Believe me when I tell you that your first year will be one giant tough lesson, but if you seek out those positive people and master teachers I mentioned earlier, they will walk you through it and you will survive. You will come in for year two with much more confidence and better control of your room!

8. Control what you can control, and let the rest go!

You will never be in complete control, because you can't control what happens to your students before, during, or after school. You can only control how safe they feel in your room. You may have students who come in hungry, sad, angry, or all of the above. Remember that they are coming to school as the best they can possibly be that day. Understand that 95% of the time, students are reacting to things that are happening outside of your classroom. Just focus on teaching them as best you can no matter what baggage they bring with them.

Additionally, you cannot control how the school board or government decides they will treat teachers. Sometimes you may feel like a punching bag, or you may find that the local/state/federal budget is being balanced on the backs of teachers. Your job is to keep plugging away for your students.

9. Be organized and lesson plan like your life depends on it.

Kids know when you don’t have a plan, and they will take advantage of your lack of preparation. Over-plan for every lesson, and ask experienced teachers what they have in their “toolbox” for when there's extra time in a class period or time block. (You can always turn to those team building games!)

Administrators will know if you are unprepared too. As a first year teacher, your lesson plans may under more scrutiny than they will be in later years, and you will most likely be observed more times than other teachers. That's the way it goes. Use those observations as another learning experience and work on developing rich, engaging lesson plans. Google, Pinterest, TeacherVision, and blogs are all great resources for creative lesson plans — take advantage of them.


10. Go save the world. Be naive and idealistic.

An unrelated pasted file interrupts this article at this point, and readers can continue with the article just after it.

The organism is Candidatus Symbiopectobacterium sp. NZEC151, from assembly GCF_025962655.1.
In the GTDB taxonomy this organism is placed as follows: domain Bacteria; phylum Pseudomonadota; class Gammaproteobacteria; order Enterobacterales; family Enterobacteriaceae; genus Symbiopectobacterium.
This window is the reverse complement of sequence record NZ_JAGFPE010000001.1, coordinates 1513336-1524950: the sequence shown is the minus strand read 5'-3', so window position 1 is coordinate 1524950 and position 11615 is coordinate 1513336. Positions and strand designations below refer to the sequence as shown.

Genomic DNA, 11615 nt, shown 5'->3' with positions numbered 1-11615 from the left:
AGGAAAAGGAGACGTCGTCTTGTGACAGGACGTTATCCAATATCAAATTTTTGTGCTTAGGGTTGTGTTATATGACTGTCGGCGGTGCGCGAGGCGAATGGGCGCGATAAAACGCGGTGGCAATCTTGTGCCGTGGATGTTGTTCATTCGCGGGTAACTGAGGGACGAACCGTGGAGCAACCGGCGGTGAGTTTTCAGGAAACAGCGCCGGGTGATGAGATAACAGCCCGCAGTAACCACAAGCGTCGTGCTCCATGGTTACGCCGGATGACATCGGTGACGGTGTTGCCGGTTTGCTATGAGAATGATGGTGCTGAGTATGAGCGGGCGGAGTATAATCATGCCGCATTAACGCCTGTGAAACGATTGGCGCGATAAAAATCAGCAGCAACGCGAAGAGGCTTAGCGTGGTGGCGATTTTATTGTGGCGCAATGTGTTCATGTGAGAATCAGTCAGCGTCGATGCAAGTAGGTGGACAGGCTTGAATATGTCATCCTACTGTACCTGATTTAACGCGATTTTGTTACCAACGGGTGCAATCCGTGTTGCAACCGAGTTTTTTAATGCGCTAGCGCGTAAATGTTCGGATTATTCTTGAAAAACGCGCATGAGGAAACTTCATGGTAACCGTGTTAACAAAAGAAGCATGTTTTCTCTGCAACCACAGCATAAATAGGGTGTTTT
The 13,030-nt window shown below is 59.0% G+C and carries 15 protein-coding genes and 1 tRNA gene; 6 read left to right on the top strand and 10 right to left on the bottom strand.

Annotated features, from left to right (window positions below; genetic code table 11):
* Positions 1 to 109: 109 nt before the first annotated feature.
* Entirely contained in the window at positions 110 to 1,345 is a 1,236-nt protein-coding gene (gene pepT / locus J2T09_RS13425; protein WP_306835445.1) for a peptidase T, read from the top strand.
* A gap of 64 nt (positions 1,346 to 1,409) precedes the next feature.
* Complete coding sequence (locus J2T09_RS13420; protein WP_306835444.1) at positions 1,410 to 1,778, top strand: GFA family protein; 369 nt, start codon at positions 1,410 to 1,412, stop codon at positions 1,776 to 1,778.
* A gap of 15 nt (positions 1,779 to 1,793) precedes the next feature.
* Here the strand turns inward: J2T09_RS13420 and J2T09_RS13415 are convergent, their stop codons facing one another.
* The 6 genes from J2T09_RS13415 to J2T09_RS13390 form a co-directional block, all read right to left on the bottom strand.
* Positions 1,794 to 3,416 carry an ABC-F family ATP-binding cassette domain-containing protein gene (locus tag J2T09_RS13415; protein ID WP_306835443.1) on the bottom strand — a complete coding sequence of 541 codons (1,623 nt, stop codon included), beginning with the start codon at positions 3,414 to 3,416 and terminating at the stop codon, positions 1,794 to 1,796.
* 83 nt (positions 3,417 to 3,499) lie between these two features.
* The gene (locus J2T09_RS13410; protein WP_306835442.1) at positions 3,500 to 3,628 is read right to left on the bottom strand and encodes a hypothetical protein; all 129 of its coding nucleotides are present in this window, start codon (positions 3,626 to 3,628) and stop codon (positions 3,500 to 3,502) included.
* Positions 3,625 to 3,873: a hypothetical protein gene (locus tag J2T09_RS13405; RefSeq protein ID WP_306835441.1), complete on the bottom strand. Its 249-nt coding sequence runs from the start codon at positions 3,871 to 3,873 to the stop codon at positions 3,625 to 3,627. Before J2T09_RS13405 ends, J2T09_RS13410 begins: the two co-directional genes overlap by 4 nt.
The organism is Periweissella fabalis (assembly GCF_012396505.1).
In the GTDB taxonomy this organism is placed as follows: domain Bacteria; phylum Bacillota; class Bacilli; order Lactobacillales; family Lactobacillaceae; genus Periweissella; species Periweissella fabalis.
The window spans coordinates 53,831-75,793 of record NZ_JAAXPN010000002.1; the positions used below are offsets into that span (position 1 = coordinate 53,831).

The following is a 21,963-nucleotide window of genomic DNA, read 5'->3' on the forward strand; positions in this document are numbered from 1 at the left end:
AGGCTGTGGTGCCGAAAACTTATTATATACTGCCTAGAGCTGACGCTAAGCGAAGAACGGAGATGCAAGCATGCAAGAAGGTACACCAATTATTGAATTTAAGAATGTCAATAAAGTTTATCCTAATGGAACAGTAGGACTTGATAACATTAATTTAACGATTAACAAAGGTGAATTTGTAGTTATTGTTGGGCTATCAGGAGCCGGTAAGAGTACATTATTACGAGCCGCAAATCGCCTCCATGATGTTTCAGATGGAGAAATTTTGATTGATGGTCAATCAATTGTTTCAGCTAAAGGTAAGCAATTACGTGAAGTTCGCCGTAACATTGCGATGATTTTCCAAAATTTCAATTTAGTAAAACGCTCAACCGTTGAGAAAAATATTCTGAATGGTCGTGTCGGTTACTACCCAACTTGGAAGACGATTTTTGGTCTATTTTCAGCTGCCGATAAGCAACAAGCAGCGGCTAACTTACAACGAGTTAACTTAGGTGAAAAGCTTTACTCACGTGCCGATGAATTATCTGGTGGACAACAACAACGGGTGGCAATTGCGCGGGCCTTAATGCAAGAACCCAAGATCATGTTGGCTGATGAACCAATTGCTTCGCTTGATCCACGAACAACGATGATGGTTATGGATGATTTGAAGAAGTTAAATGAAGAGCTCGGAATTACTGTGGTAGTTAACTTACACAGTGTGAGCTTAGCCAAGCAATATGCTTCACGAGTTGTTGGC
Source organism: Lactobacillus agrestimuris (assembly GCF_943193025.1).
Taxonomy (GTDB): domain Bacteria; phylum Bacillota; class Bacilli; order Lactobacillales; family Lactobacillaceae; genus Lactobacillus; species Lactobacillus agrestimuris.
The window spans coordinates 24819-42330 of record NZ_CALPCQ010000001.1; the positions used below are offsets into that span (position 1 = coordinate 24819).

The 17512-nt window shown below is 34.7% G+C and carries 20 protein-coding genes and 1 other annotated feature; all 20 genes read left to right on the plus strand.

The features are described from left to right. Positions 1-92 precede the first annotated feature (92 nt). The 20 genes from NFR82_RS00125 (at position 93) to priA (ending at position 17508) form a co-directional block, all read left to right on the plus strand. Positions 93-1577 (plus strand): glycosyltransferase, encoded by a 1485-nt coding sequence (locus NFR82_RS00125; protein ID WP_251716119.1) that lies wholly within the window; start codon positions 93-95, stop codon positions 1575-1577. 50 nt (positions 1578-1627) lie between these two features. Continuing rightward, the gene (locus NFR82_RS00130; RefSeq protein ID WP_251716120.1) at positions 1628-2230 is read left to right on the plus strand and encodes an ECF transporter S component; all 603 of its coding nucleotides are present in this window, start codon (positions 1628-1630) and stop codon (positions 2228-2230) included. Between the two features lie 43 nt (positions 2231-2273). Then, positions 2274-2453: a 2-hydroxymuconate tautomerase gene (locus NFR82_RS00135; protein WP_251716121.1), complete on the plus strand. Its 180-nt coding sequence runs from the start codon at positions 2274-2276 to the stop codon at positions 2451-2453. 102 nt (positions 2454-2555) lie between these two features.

"Keep trying to reach every kid you can, because when you do, the feeling is indescribable."

You will have some teachers tell you that "You can’t save every child," "You shouldn’t be so naive," or "You shouldn’t be so idealistic." Don’t listen to them. Don’t let other people’s cynicism keep you from trying to do good in this world. Obviously, you should know going into this that you aren’t going to save every kid, but if we aren’t trying, what's the point?

It will be painful when a student you’ve been working with messes up, but it shouldn't deter you. Keep trying to reach every kid you can, because when you do, the feeling is indescribable. Sometimes the most successful ideas are the most creative or idealistic ones.

You’ve entered this profession because you have a passion for teaching young people, so stay passionate! No matter what anyone tells you, it is possible to stay passionate about teaching, even 30 years from now. I know this because I’ve talked with these passionate veteran teachers. They are the master teachers who remain naive and idealistic in their attempts to reach every child. Emulate these educators, and then you can someday impart these lessons to a first-year teacher.

I will be the first to admit that my first year was something of a trainwreck. While I experienced a lot of success, I experienced so many more failures. However — without those failures, I would never have become the teacher I am today. I needed to experience them, and I still don’t have all the answers. After seven years, I still get lost from time to time. As long as you continue learning from your mistakes, your career will be a stellar one!

Good luck and happy teaching!

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Author Bio:

Chris Edwards is an elementary music teacher who enjoys spending as much time as possible with his wife and daughter. Read more of his teaching insights over at Music Man of Steel.